* Output caps kept unchanged; Nigeria, Libya still exempt
* Oil prices fall 4 pct on lack of deeper cuts, longer duration
* Saudis say falling exports to help bring inventories down
* U.S. producers add to growth as oil price recovers (Updates with news conference)
VIENNA, May 25 (Reuters) - OPEC and non-members led by Russia decided on Thursday to extend cuts in oil output by nine months to March 2018 as they battle a global glut of crude after seeing prices halve and revenues drop sharply in the past three years.
Oil prices dropped more than 4 percent as the market had been hoping oil producers could reach a last-minute deal to deepen the cuts or extend them further, until mid-2018.
OPEC's cuts have helped to push oil back above $50 a barrel this year, giving a fiscal boost to producers, many of which rely heavily on energy revenues and have had to burn through foreign-currency reserves to plug holes in their budgets.
Oil's earlier price decline, which started in 2014, forced Russia and Saudi Arabia to tighten their belts and led to unrest in some producing countries including Venezuela and Nigeria.
The price rise this year has spurred growth in the U.S. shale industry, which is not participating in the output deal, thus slowing the market's rebalancing with global crude stocks still near record highs.
"We considered various scenarios, from six to nine to 12 months, and we even considered options for a higher cut. But all indications discovered that a nine-month extension is the optimum," Saudi Energy Minister Khalid al-Falih said.
He told a news conference he was not worried by what he called Thursday's "technical" oil price drop and was confident prices would recover as global inventories shrink, including because of declining Saudi exports to the United States.
In December, the Organization of the Petroleum Exporting Countries agreed its first production curbs in a decade and the first joint cuts with 11 non-OPEC producer nations, led by Russia, in 15 years.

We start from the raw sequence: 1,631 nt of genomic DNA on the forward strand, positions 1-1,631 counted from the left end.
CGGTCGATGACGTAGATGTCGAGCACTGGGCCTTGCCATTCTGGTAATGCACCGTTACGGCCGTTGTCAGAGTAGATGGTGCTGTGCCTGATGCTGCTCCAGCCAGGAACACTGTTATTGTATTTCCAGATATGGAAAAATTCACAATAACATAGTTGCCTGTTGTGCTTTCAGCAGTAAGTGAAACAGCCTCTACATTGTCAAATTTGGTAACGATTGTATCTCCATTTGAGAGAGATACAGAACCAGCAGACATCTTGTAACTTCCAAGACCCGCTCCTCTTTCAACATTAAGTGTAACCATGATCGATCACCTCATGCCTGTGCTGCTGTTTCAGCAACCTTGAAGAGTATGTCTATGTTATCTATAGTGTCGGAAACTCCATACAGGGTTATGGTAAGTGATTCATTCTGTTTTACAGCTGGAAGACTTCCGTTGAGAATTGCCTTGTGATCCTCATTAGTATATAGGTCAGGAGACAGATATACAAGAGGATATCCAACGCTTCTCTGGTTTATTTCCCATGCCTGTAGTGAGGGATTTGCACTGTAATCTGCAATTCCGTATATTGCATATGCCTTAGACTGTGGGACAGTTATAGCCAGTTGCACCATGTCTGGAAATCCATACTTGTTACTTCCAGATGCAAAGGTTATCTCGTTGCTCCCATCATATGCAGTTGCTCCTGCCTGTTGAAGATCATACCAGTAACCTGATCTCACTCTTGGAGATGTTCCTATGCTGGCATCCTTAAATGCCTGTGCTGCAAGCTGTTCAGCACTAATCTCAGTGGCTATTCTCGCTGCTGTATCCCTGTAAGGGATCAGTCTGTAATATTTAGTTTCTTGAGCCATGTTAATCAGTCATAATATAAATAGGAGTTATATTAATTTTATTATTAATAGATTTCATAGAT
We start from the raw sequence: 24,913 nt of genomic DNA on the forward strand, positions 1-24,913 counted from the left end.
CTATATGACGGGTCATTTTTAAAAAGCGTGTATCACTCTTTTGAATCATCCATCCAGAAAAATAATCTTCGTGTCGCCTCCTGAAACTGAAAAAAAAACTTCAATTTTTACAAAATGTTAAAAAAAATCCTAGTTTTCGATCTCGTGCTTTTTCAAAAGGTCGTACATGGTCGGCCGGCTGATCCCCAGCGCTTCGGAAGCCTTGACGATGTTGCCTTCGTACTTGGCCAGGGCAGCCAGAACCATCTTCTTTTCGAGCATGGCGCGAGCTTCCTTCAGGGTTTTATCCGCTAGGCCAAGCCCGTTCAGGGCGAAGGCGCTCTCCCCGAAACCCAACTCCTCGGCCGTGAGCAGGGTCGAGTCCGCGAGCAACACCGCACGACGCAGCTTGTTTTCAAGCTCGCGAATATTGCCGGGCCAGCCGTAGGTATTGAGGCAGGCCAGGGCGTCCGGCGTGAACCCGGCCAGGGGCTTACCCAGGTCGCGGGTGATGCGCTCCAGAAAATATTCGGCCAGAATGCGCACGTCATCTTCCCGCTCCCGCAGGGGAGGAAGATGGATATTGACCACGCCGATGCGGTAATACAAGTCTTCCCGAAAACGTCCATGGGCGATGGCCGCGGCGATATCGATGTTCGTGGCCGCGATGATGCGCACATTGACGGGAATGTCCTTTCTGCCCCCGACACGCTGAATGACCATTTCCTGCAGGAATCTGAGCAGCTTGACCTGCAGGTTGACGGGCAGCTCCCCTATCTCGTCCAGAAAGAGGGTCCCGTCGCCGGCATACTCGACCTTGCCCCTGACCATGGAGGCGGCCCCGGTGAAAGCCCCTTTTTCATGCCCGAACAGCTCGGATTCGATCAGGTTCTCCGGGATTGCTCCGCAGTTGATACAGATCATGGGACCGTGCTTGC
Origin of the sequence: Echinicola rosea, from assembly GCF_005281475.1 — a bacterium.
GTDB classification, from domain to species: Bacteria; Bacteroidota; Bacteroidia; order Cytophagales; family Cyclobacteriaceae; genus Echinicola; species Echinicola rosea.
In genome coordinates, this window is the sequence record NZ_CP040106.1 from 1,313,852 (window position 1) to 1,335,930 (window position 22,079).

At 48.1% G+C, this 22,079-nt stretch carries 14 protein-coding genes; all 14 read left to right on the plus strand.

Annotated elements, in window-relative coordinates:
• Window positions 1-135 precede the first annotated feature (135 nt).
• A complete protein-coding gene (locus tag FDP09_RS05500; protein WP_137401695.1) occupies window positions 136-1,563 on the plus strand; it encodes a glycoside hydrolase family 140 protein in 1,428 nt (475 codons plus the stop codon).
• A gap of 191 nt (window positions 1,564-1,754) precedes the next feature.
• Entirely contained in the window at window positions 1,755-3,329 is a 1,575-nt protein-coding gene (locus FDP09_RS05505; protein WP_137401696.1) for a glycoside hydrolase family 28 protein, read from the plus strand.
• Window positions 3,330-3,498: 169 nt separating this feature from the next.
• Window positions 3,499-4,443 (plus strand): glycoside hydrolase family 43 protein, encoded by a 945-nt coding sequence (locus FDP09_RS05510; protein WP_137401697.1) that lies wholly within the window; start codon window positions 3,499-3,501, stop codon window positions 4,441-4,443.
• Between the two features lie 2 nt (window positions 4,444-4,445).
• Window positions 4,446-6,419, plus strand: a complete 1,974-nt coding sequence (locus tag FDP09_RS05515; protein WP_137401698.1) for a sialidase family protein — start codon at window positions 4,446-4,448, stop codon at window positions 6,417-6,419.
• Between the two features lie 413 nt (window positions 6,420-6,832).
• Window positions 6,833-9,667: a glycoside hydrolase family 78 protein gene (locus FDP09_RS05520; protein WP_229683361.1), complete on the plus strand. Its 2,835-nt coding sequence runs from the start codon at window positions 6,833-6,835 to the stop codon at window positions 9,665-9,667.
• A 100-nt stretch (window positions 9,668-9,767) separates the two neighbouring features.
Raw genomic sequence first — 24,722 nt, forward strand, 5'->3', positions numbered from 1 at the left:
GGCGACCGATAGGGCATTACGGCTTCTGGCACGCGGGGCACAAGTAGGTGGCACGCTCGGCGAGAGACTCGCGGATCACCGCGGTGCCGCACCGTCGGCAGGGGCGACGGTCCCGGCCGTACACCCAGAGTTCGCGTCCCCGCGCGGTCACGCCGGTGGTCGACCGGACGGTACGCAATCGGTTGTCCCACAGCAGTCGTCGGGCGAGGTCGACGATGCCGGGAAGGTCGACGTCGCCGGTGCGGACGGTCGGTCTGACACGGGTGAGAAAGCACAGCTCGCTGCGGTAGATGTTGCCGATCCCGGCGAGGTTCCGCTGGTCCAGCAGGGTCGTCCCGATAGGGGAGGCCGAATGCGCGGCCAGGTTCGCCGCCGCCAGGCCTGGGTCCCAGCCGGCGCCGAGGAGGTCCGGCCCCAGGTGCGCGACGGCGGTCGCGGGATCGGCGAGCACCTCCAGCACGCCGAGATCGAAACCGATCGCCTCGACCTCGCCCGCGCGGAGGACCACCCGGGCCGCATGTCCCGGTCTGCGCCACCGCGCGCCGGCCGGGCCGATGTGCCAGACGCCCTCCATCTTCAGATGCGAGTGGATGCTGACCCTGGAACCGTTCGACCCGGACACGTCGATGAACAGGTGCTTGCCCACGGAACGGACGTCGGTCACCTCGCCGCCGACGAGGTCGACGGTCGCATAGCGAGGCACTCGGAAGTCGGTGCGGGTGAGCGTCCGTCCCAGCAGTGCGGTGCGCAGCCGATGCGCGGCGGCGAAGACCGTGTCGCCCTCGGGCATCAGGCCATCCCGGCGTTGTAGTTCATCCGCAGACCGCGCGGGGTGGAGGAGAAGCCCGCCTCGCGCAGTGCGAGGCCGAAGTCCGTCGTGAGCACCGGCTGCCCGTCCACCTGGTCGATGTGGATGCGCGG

The two sides decided to remove about 1.8 million barrels per day (bpd) from the market in the first half of 2017 - equal to 2 percent of global production, taking October 2016 as the baseline month for reductions.
On Thursday, OPEC and non-OPEC agreed to extend cuts by the same 1.8 million bpd. The exact split between OPEC and non-members will likely be different after Equatorial Guinea joined the organisation on Thursday, reducing the number of participating non-OPEC nations to 10.
"WHATEVER IT TAKES"
Despite the output cut, OPEC kept exports fairly stable in the first half of 2017 as its members sold oil from stocks.
OPEC produces a third of the world's oil. Its production reduction of 1.2 million bpd was made based on October 2016 output of around 31 million bpd, excluding Nigeria and Libya.
Falih said OPEC members Nigeria and Libya would still be excluded from cuts as their output remained curbed by unrest.
He also said Saudi oil exports were set to decline steeply from June, thus helping to speed up market rebalancing. He added that cuts could be extended further when OPEC and non-OPEC producers next meet in Vienna on Nov. 30.
"Russia has an upcoming election and Saudis have the Aramco share listing next year so they will indeed do whatever it takes to support oil prices," said Gary Ross, head of global oil at PIRA Energy, a unit of S&P Global Platts.
OPEC has a self-imposed goal of bringing stocks down from a record high of 3 billion barrels to their five-year average of 2.7 billion.
"We have seen a substantial drawdown in inventories that will be accelerated," Falih said. "Then, the fourth quarter will get us to where we want."
OPEC also faces the dilemma of not pushing oil prices too high because doing so would further spur shale production in the United States, the world's top oil consumer, which now rivals Saudi Arabia and Russia as the world's biggest producer.
"Less OPEC oil on the market enhances the opportunity for American energy to fill needs around the world, and will help us achieve energy dominance," Ryan Sitton from the Texas Railroad Commission, which regulates the large Texan oil industry, told Reuters. (Additional reporting by Ahmad Ghaddar, Vladimir Soldatkin and Shadia Nasralla; Writing by Dmitry Zhdannikov; Editing by Dale Hudson, Pravin Char and Sonya Hepinstall)